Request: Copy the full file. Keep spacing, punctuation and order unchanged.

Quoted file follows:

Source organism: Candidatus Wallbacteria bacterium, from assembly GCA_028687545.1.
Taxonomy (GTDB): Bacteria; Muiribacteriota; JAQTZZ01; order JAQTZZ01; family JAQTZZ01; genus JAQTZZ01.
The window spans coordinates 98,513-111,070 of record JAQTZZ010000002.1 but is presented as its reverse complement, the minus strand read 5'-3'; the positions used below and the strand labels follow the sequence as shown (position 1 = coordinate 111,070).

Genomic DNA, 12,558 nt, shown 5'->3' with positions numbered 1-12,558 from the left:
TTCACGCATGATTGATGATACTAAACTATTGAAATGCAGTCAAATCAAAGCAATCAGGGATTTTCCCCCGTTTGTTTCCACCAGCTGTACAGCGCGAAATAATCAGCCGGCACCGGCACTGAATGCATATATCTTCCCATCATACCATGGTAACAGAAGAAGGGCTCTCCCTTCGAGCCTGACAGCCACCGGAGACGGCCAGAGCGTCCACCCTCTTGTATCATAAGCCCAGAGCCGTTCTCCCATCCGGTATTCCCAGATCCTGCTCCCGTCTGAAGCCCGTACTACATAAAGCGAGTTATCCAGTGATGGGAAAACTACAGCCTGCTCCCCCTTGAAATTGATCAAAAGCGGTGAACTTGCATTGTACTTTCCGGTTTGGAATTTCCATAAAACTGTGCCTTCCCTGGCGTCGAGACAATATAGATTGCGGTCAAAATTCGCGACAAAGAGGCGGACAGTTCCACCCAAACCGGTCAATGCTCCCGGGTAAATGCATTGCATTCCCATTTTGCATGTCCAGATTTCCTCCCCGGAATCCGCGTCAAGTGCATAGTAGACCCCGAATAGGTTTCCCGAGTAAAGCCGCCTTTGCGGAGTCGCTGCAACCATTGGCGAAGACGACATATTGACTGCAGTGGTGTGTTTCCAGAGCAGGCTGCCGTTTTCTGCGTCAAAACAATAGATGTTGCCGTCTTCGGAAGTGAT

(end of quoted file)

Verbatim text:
Source organism: Candidatus Wallbacteria bacterium, from assembly GCA_028687545.1.
Taxonomy (GTDB): Bacteria; Muiribacteriota; JAQTZZ01; order JAQTZZ01; family JAQTZZ01; genus JAQTZZ01.
The window spans coordinates 98,513-111,070 of record JAQTZZ010000002.1 but is presented as its reverse complement, the minus strand read 5'-3'; the positions used below and the strand labels follow the sequence as shown (position 1 = coordinate 111,070).

Genomic DNA, 12,558 nt, shown 5'->3' with positions numbered 1-12,558 from the left:
TTCACGCATGATTGATGATACTAAACTATTGAAATGCAGTCAAATCAAAGCAATCAGGGATTTTCCCCCGTTTGTTTCCACCAGCTGTACAGCGCGAAATAATCAGCCGGCACCGGCACTGAATGCATATATCTTCCCATCATACCATGGTAACAGAAGAAGGGCTCTCCCTTCGAGCCTGACAGCCACCGGAGACGGCCAGAGCGTCCACCCTCTTGTATCATAAGCCCAGAGCCGTTCTCCCATCCGGTATTCCCAGATCCTGCTCCCGTCTGAAGCCCGTACTACATAAAGCGAGTTATCCAGTGATGGGAAAACTACAGCCTGCTCCCCCTTGAAATTGATCAAAAGCGGTGAACTTGCATTGTACTTTCCGGTTTGGAATTTCCATAAAACTGTGCCTTCCCTGGCGTCGAGACAATATAGATTGCGGTCAAAATTCGCGACAAAGAGGCGGACAGTTCCACCCAAACCGGTCAATGCTCCCGGGTAAATGCATTGCATTCCCATTTTGCATGTCCAGATTTCCTCCCCGGAATCCGCGTCAAGTGCATAGTAGACCCCGAATAGGTTTCCCGAGTAAAGCCGCCTTTGCGGAGTCGCTGCAACCATTGGCGAAGACGACATATTGACTGCAGTGGTGTGTTTCCAGAGCAGGCTGCCGTTTTCTGCGTCAAAACAATAGATGTTGCCGTCTTCGGAAGTGAT